BIRMINGHAM, Ala.--(BUSINESS WIRE)--Dr. Gregory Friedman is currently recruiting patients to participate in his innovative phase 1 study that uses a modified virus to attack difficult-to-treat brain tumors. The study is called “Phase I Clinical Trial of HSV G207 Alone or With a Single Radiation Dose in Children with Recurrent Supratentorial Brain Tumors.”
To participate or refer a patient to the study, the only one of its kind in the U.S., contact the study coordinator, Kara Kachurak, at (205) 638-5840, Kara.Kachurak@childrensal.org or Dr. Friedman at (205) 638-9285 or email@example.com.
Friedman’s trial is the culmination of many years of hard work that began when he was a Fellow at Children’s of Alabama. He treats patients at The Alabama Center for Childhood Cancer and Blood Disorders at Children’s of Alabama and is an associate professor of pediatrics at the University of Alabama at Birmingham (UAB) and a scientist in the Neuro–Oncology Program at the UAB Comprehensive Cancer Center.
Friedman’s research utilizes an “engineered” virus to target chemotherapy and radiation-resistant pediatric brain tumors. Herpes simplex virus has been genetically altered to infect and kill difficult-to-treat brain cancer cells without harming normal cells.
“With viral therapy, we use herpes virus to target and kill cancer cells. The virus also acts as an immunotherapy by stimulating the patient’s own immune system to attack the tumor,” Friedman said. “The virus killing the cells results in an immune response that kills the tumor as well.”
Friedman and his team have found that medulloblastoma and other high-grade pediatric brain tumors are highly sensitive to herpes virus which makes it an ideal cancer killer. The virus has been studied thoroughly and researchers know exactly how it works and which genes are involved.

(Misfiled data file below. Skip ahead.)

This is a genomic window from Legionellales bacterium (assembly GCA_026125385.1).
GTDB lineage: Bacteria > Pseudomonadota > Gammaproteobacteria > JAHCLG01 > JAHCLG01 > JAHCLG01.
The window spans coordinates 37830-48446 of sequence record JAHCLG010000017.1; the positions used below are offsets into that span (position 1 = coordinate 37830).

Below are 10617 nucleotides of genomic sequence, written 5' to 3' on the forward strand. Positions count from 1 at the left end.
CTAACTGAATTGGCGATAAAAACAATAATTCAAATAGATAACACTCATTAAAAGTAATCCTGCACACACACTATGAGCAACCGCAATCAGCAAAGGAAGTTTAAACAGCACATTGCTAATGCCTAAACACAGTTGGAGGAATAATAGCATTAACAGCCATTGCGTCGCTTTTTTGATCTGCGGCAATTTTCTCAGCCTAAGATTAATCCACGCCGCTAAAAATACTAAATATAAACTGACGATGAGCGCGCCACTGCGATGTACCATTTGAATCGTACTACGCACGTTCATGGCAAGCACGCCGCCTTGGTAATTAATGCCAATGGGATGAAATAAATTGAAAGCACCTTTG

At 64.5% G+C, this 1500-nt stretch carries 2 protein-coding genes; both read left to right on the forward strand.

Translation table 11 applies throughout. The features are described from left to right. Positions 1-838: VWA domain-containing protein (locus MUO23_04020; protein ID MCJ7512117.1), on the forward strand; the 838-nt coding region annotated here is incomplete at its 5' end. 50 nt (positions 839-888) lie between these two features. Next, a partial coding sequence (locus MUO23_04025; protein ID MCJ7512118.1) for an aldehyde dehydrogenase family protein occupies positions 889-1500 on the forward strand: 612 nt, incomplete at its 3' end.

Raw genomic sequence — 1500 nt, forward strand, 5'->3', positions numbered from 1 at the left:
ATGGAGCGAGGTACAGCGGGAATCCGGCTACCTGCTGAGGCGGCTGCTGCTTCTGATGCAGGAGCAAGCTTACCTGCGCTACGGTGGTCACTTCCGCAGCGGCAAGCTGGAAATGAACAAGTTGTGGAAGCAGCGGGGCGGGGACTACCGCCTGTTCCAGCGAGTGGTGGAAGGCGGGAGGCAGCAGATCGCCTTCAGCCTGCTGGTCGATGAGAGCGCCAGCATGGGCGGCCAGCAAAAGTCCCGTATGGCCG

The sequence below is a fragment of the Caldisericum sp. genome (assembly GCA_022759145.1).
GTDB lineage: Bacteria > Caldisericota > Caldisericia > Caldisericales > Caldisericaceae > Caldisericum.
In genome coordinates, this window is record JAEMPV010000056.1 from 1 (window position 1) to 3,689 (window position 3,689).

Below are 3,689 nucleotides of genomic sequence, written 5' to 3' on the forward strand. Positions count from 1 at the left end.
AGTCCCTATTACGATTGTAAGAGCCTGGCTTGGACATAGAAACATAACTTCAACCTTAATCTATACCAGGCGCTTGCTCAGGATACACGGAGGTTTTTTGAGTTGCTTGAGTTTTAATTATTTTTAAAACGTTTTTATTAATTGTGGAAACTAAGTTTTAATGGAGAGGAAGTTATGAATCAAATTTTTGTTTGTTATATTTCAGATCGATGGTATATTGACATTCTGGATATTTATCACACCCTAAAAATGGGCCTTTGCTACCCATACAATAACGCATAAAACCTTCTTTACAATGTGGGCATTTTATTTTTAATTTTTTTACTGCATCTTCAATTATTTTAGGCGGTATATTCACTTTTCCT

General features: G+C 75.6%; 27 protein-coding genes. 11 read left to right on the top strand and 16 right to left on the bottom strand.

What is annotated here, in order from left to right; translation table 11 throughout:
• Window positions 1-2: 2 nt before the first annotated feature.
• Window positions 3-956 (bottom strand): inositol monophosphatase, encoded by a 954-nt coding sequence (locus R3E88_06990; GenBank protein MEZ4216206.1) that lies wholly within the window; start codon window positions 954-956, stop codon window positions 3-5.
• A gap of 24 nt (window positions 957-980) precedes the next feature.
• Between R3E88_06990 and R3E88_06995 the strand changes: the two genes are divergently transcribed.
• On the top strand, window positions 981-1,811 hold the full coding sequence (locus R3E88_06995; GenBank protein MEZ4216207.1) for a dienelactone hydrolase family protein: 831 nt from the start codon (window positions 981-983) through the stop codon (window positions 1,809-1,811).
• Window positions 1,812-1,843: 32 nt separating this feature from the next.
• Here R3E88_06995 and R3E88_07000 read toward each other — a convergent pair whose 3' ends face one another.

“The regular virus can damage both normal cells and cancer cells, but by removing specific genes from the virus, it no longer affects normal cells. However, it can replicate and kill chemotherapy and radiation-resistant cancer stem cells,” Friedman said. “I think of these cells like a queen bee in a hive. The queen bee gives rise to worker bees, just like cancer stem cells give rise to other tumor cells. You can take out as many worker bees as you want, but if you don’t take out the queen bee, the hive will regenerate.”
Friedman and co-investigators in the UAB Comprehensive Cancer Center - James Markert, M.D., professor and chairman of neurosurgery, and Yancey Gillespie, Ph.D., professor of neurosurgery – also continue to work in the lab to maximize this therapy by exploring how pediatric brain tumor cells may avoid detection by the immune system, so that the ideal immunotherapy can be combined with viral therapy to maximize tumor killing. The goal of this therapy is to improve outcomes and quality of life for children with brain cancer while lessening damaging side effects from current therapies.
To learn more about the ongoing study visit the clinicaltrials.gov page (NCT02457845) at https://clinicaltrials.gov/ct2/show/NCT02457845.
Children’s of Alabama is the 10th busiest pediatric medical center in the United States. The Alabama Center for Childhood Cancer and Blood Disorders (ACCCBD) at Children's of Alabama is the state's only comprehensive center for pediatric cancer and other blood disorders, treating 90 percent of all such patients diagnosed in Alabama. Specialized pediatric services exist for all forms of childhood cancer, leukemia, brain and spinal cord tumors, hemophilia and other bleeding disorders and sickle cell diseases in the state. The center is a partnership between Children’s and the UAB Division of Pediatric Hematology-Oncology. The ACCCBD is home to the only pediatric programs in blood and marrow transplantation, childhood cancer survivorship, developmental cancer therapeutics, pediatric neuro-oncology, pediatric hemophilia and sickle cell disease in the state of Alabama. The cancer program is ranked among the best in the nation by US News & World Report. More information is available at www.childrensal.org, Facebook.com/childrenshospitalofalabama or twitter.com/ChildrensAL.